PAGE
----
I can't follow a recipe.
Really. I sort of believe that I can follow a recipe, but I have probably never made something according to a recipe without making at least three changes.
Sometimes I post something on the blog that looks like a recipe, but it's not. It's an attempt to record what I happened to do in the kitchen on one particular day.
There are days when I envy people who can follow recipes. They can flip through a cookbook, pick something out, buy the ingredients, and make it! Crazy. They don't say, well, my husband won't eat those three ingredients, and I don't feel like searching the store for the other one, and no, I don't have a food processor and I can't find my blender, and it's just weird to put cashews in that, and seriously that's like four steps too many, and... forget it. I read 30 recipes, try to extract the relevant features, then just do something different anyway.
I don't know why I can't follow a recipe. I'm a reasonably intelligent person, I can follow directions in other contexts, and I appreciate expertise - I know that most people who write cookbooks know more than I do. I've even thought a few times about writing a cookbook - after all, I do make up most of my own food - but I'm 90 percent sure no one would find it useful.
I think I have two major impediments to following recipes. First, the way I think about cooking is very intuitive. I don't think, I want to make this dish, so I'll see what ingredients I have to buy and what I have to do to them to make it. I think, maybe I'll make chicken today. What else do I have? Onions? What kind of fat should I use? Do I want to do it in the oven or on the stove top? How about that weird spice blend I bought on impulse? This way of thinking about food does not mesh at all with following recipes.
Second, I like my food simple. I love to eat other people's elaborate food, I love going out to restaurants and trying new things. But at home, when I look at a recipe, my first step is to start subtracting ingredients and steps. I love a whole chicken basted with bacon fat and sprinkled with salt, slow-roasted in the oven. No garlic, no spices, no lemon. No braising, no marinating, no sauce or complicated side dish. One of my go-to meal is hamburgers cooked on the stove top. Throw some sliced avocado or tomatoes on them, done. My ingredients often don't get past the ingredient stage. I bought some nice olives? They don't make it in the meal because I ate them out of the package. Why would I put nuts in a curry when I could just eat them?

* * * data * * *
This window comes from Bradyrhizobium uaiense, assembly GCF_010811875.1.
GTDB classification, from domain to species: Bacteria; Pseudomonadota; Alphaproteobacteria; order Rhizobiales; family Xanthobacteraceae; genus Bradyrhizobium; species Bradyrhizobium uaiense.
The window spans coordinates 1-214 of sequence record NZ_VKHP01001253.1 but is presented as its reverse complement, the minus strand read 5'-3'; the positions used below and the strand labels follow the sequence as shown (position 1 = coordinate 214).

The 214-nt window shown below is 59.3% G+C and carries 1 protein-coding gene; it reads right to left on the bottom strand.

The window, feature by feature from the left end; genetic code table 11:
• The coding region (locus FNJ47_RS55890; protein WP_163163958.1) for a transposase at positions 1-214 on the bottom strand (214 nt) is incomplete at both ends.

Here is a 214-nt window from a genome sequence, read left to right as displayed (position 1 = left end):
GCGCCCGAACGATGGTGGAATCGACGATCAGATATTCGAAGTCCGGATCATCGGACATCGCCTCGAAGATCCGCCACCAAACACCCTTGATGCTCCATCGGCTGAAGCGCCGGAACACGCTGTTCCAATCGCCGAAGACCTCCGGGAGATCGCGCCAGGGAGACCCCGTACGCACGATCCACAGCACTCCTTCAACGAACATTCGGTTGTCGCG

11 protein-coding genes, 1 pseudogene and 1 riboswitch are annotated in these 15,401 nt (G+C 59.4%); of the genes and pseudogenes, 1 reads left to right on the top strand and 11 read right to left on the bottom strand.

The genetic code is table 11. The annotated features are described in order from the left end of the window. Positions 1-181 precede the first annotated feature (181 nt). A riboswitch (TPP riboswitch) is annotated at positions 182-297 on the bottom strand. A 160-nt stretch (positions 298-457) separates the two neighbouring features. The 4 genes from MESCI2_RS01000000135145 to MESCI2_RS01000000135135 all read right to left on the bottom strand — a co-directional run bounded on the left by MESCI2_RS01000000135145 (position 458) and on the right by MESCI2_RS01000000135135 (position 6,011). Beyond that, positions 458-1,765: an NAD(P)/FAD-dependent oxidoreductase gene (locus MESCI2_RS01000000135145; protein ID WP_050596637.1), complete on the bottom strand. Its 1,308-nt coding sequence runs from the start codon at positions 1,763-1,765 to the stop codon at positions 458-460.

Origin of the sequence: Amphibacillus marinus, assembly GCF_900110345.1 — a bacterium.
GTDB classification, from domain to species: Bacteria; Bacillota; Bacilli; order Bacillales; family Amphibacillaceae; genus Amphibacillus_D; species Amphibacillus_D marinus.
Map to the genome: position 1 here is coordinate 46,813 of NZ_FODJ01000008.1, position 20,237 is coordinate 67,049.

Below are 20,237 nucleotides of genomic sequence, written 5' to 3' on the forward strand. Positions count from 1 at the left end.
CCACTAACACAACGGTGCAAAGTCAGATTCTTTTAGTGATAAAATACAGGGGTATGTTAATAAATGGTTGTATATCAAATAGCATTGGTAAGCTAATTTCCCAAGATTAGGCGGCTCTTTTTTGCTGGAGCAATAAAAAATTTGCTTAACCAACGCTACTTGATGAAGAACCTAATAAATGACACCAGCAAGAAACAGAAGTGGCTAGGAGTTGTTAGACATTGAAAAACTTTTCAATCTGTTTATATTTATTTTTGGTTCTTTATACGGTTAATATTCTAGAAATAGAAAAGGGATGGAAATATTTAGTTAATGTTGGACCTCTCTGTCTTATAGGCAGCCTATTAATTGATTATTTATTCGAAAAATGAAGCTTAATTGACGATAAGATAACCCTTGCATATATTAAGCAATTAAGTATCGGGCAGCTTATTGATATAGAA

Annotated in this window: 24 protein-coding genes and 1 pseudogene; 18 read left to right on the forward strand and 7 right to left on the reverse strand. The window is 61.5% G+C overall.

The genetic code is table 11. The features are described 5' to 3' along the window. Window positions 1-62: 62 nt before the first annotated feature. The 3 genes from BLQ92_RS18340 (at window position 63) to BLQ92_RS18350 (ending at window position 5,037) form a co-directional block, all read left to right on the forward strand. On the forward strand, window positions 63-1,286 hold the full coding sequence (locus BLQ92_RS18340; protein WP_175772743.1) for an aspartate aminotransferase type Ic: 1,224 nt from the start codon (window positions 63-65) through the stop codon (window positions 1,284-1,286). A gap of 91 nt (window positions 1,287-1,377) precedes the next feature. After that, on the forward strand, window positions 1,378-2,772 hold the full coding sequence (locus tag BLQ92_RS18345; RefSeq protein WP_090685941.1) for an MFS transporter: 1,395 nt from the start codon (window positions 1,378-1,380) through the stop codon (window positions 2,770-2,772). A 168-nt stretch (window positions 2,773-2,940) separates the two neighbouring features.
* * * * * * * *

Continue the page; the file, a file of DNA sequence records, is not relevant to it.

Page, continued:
I never measure. I rarely plan. Maybe I'm boring. I didn't spend a lot of time after I went paleo trying to recreate old favorites. I just ate meat and vegetables and didn't worry about it. I did experiment a little at the beginning with muffins (actually my most popular post ever on this blog!), but now I just have one go-to muffin/cookie recipe that I make very infrequently because it's so damn addictive that I just want to eat the whole pan. Alek never gets "paleo treats". It's mostly because I'm so lazy I don't bother to make them, but it's also because they are hyper-palatable and one bite turns him into a crazy person. The grain-free banana cake I made him for his second birthday? He asked for Special Treat Birthday Cake every day for the next three months (to no avail). I sort of feel like that justifies my lazy approach to food. If I make elaborate, delicious food that I know will turn out amazing because it's tested and published in recipes, I'll go crazy and eat way too much and screw up my appetite signals. I guess I'd rather make simple, easy-to-cook, easy-to-eat comfort food at home and save the fancy stuff for the rare night out at a restaurant.